Geography has become a "soft option" for less able pupils from upper-middle-class families who are expected to go to university, a leading academic has suggested.
British geography departments often have "some of the narrowest and poshest social profiles" when looking at the backgrounds of students, according to Danny Dorling, Halford Mackinder Professor of Geography at Oxford University.
In an article published in Emotion, Space and Society, he argues that geography has survived as a subject in the face of sweeping changes, including the end of the British Empire, and being ditched by a number of new universities in the 1960s.
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He says: "Climate catastrophe, growing global inequality, and the rising popularity of interdisciplinarity has helped; but geography in the UK has become a soft option for those who come from upper-middle-class families where increasingly you are expected to go to university, especially for those who were privileged (and so often have high GCSE marks) but are not actually that good at maths, or writing, or reading."
In the article, entitled Kindness: A new kind of rigour for British geographers, Professor Dorling goes on to say that at the start of the 1970s, boys from top public schools were not always expected to go to university, with some going directly into the military or jobs in the City.
But, by the end of the decade, parents increasingly expected these pupils to go to university, particularly top institutions.
"Geography's association with the English upper classes and upper-middle classes can be traced back to that time," he says.
Professor Dorling adds: "Knowing this helps you understand why so many went into finance (they had family connections) and why British geography departments so often are found to have some of the narrowest and poshest social profiles when the backgrounds of students across an entire university in England are assessed.
"All this is changing, but if we don't admit to this legacy, we will not easily understand ourselves."
Geography became an acceptable university subject more than 100 years ago, and acquired a tough image associated with climbing mountains and exploring, the academic also suggests.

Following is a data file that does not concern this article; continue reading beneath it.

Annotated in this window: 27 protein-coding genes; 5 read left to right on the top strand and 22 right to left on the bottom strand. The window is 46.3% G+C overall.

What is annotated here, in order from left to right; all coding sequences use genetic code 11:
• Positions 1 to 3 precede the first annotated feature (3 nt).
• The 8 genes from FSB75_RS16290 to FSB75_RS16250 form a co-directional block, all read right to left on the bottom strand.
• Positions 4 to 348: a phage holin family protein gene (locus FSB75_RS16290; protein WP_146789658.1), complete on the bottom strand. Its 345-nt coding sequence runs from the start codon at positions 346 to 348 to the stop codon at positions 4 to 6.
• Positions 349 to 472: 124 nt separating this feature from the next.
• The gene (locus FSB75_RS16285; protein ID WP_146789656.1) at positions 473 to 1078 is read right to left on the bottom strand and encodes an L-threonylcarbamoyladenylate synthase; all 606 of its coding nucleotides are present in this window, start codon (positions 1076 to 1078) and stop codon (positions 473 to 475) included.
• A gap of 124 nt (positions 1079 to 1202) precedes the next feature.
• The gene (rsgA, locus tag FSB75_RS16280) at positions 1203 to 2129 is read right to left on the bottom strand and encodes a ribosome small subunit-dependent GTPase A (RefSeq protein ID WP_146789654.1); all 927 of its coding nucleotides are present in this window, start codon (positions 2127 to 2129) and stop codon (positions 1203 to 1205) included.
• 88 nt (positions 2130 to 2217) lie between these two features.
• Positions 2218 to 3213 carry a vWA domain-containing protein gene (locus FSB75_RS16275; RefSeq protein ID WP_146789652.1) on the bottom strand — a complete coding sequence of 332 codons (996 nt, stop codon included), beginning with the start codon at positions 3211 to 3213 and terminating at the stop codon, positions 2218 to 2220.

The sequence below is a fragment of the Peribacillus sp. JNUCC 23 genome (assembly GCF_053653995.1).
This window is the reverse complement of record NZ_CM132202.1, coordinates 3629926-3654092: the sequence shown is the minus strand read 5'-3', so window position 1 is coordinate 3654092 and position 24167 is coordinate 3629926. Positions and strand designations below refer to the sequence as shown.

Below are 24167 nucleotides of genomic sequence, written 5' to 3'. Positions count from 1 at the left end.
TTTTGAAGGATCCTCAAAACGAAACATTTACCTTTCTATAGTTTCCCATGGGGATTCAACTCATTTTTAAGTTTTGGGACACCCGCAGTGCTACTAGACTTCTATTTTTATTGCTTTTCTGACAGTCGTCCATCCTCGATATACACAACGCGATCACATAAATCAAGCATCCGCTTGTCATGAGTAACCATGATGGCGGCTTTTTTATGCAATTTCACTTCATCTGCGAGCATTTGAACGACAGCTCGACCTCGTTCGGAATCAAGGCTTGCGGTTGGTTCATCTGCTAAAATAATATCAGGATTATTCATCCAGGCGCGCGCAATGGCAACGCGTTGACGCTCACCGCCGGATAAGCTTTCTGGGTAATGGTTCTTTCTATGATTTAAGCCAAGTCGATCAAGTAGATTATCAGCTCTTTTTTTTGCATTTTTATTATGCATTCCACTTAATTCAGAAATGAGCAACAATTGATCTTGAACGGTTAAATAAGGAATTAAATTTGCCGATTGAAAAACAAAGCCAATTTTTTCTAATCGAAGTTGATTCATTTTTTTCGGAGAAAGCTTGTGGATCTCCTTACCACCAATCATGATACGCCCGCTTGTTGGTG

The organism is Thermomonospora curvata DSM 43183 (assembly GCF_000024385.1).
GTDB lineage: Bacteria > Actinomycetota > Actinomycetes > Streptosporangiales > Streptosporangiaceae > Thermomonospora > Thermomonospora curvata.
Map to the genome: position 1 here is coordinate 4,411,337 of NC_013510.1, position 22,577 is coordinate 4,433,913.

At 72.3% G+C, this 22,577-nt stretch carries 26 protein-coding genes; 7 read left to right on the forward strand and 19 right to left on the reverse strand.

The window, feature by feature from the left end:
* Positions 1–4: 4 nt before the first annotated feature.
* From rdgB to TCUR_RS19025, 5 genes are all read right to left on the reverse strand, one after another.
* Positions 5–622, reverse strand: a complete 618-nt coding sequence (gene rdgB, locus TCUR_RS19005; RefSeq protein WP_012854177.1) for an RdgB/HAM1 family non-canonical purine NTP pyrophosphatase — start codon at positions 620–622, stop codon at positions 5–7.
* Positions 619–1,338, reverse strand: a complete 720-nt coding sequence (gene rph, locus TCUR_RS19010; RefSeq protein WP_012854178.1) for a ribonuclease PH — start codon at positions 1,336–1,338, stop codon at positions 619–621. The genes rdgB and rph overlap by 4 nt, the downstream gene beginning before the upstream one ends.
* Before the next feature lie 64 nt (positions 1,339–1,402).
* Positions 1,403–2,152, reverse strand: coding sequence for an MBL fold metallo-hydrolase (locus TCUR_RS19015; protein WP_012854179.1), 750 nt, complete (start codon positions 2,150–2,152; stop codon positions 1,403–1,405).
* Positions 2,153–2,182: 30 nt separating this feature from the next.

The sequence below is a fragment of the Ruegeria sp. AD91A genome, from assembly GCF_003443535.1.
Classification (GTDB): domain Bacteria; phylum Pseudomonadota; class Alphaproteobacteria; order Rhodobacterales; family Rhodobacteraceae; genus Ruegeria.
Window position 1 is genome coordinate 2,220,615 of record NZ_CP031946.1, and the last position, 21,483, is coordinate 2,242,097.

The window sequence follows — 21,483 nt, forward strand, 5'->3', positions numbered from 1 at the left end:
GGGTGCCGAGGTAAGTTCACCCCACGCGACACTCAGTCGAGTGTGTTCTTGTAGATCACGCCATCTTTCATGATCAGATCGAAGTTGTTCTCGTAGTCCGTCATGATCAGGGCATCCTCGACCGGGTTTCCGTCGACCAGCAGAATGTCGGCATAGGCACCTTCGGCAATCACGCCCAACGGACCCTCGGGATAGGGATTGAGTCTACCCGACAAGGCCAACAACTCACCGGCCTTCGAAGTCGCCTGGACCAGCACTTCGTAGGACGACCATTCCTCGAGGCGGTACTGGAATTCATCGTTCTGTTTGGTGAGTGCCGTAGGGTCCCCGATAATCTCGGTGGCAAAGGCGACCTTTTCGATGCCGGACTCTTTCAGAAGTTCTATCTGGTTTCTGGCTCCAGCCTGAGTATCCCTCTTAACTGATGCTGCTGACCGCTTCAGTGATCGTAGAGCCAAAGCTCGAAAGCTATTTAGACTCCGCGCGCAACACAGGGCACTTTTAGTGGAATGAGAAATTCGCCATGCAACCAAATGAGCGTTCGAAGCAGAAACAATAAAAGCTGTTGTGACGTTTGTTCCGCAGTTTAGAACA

In his article, Professor Dorling argues that more needs to be done to recognise the subject's origins and the time in which it was established.
"We must recognise we have a legacy of 'the strong man', despite so many younger academics now being women."
He adds: "If we geographers can better deal with that legacy, and with our past properly, we could be so much better, so much kinder in the future.
"Geography could become the discipline of the future, the subject that studies the impending world in an involved and helpful way – not a distant, arrogant or all-knowing way."
The academic does say that "thankfully more students are now coming to study geography because they see the world as an interconnected whole, so what has occurred in recent decades may be an aberration".
And he argues that one of the greatest changes to the subject in recent years is that increasing numbers of women are becoming involved.
"The old macho discipline will appear to be so different in the future (as will the wider world)," he says, "but for British geographers we will live for some decades to come with the legacy of who we are and the incredibly divided school system and society from which we have mostly emerged."
Professor Dorling concludes: "Geography should be the academic subject of the kinder future to come.
"What was once the core subject of imperial domination can and should be turned inside out and upside-down."
He told Times Higher Education magazine he would like to see more geography teaching in schools in poorer areas of the country so "people come and study it because they really want to study geography, not because they have to go to university and it's an attractive option".